According to Mavic, this is the first such incident involving this second-generation R-Sys.

Mavic uses a battery of standard and proprietary tests for product safety. Wheels are tested with simulated rider loads while rolling on a drum, and also tested laterally by applying sideways force to the hub and the rim. For the R-Sys, each and every spoke is tested in tension before they are built into a wheel. They are not tested individually for compression, however.

Every single spoke broke. The wheel was new, and had not been trued or otherwise tampered with.

Every single spoke broke. The wheel was new, and had not been trued or otherwise tampered with.

Photo: Brad Kaminski

I weigh 190 pounds, but the R-Sys wheels do not come with a weight limit.

Although Mavic representatives were careful not to draw conclusions — none of them saw the accident — it was suggested that perhaps rider error could have caused the wheel to fail through a loss of control.

Eyewitness accounts

Although I was certain of what I experienced, I spent more than two weeks tracking down people who had seen the crash and asking them what they saw. Scores of people saw me flip over the handlebars — one of the race announcers described it as “the Bin Laden of Endos” — without me or my bike hitting anything or anyone. But I continued making phone calls, sending emails and knocking on doors along the racecourse until I connected with people who saw the incident up close.

First, here is my description of what happened. I was the second of four riders through the corner. I entered the left-hand turn for the umpteenth time that day with a clear line of sight. According to my PowerTap data, I was going between 23 and 25mph — average for that corner when riding in single file. There is a slight dip in the road in the corner, which at speed adds a bit of torsional force when leaning into the turn. After the apex of the turn, I suddenly felt something was not right with the wheel. I straightened up, and knew things were not OK. I was no longer thinking about racing. I unclipped one foot and started slowing down, riding in a straight line, now about 30 feet from the corner. I heard a frictional sound, which surprised me as my shoe had not yet touched the ground. A split-second later the front end dove and I catapulted over onto my head and shoulder.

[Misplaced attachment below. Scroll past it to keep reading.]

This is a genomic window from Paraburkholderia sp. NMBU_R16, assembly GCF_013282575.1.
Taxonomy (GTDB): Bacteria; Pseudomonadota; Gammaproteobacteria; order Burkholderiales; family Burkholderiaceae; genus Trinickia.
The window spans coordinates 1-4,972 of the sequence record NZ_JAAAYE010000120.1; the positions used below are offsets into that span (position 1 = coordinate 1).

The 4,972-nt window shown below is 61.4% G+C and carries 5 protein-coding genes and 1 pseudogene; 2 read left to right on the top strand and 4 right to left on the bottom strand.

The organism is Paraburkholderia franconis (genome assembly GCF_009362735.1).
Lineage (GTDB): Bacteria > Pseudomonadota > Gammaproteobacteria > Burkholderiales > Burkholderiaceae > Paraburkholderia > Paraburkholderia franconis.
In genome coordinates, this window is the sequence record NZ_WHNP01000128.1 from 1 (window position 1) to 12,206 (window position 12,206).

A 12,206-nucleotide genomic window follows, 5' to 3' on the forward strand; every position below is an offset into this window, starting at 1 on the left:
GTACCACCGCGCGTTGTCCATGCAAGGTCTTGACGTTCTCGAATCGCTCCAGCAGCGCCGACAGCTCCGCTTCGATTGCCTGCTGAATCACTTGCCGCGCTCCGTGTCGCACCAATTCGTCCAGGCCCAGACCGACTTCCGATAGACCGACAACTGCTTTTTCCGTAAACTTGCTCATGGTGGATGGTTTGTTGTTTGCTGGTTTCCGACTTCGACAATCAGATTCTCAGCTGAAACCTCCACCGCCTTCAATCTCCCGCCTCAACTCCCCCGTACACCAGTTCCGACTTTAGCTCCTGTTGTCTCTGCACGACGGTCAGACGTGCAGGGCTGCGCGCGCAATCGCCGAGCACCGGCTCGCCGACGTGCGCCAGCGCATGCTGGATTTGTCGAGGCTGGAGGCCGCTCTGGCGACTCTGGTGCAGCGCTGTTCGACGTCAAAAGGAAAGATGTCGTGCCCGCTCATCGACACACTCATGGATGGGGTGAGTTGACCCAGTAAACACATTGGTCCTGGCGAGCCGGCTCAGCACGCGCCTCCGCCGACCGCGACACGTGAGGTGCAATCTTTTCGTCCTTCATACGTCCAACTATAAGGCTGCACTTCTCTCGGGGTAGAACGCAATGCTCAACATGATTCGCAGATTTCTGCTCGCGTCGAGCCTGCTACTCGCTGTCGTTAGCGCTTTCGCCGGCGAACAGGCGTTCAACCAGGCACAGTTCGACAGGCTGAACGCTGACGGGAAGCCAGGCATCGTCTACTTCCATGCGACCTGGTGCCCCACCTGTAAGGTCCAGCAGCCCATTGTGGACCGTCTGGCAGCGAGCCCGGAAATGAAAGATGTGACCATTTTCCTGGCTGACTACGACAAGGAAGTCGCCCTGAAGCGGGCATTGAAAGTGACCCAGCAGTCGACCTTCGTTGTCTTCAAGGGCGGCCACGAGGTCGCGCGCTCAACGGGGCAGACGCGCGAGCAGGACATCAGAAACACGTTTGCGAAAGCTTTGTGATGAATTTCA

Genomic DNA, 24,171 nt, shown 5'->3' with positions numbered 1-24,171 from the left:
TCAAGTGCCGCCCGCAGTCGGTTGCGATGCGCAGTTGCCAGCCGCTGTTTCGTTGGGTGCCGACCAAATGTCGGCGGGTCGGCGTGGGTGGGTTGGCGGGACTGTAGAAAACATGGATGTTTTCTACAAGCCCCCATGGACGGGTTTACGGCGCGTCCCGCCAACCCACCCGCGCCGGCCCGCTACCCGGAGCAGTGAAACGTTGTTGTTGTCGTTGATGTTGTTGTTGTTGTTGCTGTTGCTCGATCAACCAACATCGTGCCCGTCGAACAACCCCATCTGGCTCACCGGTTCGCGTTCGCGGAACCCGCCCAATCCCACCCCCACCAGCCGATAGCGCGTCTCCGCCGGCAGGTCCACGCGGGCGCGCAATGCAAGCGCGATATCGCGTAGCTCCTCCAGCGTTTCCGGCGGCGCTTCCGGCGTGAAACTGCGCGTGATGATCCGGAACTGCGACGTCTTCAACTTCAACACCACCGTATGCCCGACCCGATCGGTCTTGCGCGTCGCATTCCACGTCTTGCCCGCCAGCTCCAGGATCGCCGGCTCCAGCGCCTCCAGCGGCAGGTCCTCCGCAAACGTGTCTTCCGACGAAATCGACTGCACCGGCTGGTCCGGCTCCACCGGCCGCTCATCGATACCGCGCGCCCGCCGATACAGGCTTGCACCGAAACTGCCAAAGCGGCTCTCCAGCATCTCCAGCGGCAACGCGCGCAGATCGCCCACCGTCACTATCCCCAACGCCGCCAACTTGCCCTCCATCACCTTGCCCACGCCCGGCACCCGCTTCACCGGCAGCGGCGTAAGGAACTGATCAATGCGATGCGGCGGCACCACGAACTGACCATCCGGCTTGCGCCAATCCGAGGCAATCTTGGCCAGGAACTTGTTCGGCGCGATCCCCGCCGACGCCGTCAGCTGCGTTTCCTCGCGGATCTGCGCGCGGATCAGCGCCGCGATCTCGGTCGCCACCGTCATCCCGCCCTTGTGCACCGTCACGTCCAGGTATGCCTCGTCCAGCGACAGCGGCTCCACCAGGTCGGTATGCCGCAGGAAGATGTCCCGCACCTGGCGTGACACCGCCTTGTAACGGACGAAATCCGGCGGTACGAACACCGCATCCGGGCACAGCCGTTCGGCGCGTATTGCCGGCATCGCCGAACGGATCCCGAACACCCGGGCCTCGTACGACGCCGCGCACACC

Tire skid marks on the inside of the fork.

Tire skid marks on the inside of the fork.

Photo: Brad Kaminski

The crotch of the fork shows rubber skid marks in line with the direction of the rotating wheel. The rim, which has no deep scratches on it, is ovalized. It appears that when the spokes all broke, the fork dropped down onto the wheel, stopping it abruptly and throwing me over.

The second rider behind me in the corner saw me enter the corner normally, then quickly jerk the bike upright as I exited. He said he did not think my wheel washed out, reasoning that if it had, I would have crashed, with my trajectory taking me straight into the curb on the right. Instead, I turned further left before straightening out, and he came around me to the right. Once my bike was upright and heading straight, he saw me pull my foot out “and the front just buckled and threw you over like a trout.”